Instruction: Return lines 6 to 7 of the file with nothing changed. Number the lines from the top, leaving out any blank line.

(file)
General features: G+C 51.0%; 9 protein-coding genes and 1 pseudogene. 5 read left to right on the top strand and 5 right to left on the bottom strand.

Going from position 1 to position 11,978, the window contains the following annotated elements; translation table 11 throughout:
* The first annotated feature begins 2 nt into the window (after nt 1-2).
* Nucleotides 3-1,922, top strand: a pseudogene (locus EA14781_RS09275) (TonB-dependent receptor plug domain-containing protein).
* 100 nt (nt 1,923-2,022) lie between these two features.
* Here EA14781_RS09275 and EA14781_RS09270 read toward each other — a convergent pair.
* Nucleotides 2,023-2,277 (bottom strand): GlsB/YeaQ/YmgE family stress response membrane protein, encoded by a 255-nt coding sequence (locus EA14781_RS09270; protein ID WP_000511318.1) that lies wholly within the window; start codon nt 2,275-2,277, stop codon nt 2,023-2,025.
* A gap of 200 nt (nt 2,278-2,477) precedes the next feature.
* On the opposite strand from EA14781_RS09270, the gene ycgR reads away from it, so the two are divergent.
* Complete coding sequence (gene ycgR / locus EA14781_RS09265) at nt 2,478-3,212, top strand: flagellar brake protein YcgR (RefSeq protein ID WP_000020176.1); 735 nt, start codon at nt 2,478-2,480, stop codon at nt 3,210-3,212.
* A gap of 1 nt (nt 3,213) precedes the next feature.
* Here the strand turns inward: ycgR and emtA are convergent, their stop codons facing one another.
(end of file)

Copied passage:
* Here EA14781_RS09275 and EA14781_RS09270 read toward each other — a convergent pair.
* Nucleotides 2,023-2,277 (bottom strand): GlsB/YeaQ/YmgE family stress response membrane protein, encoded by a 255-nt coding sequence (locus EA14781_RS09270; protein ID WP_000511318.1) that lies wholly within the window; start codon nt 2,275-2,277, stop codon nt 2,023-2,025.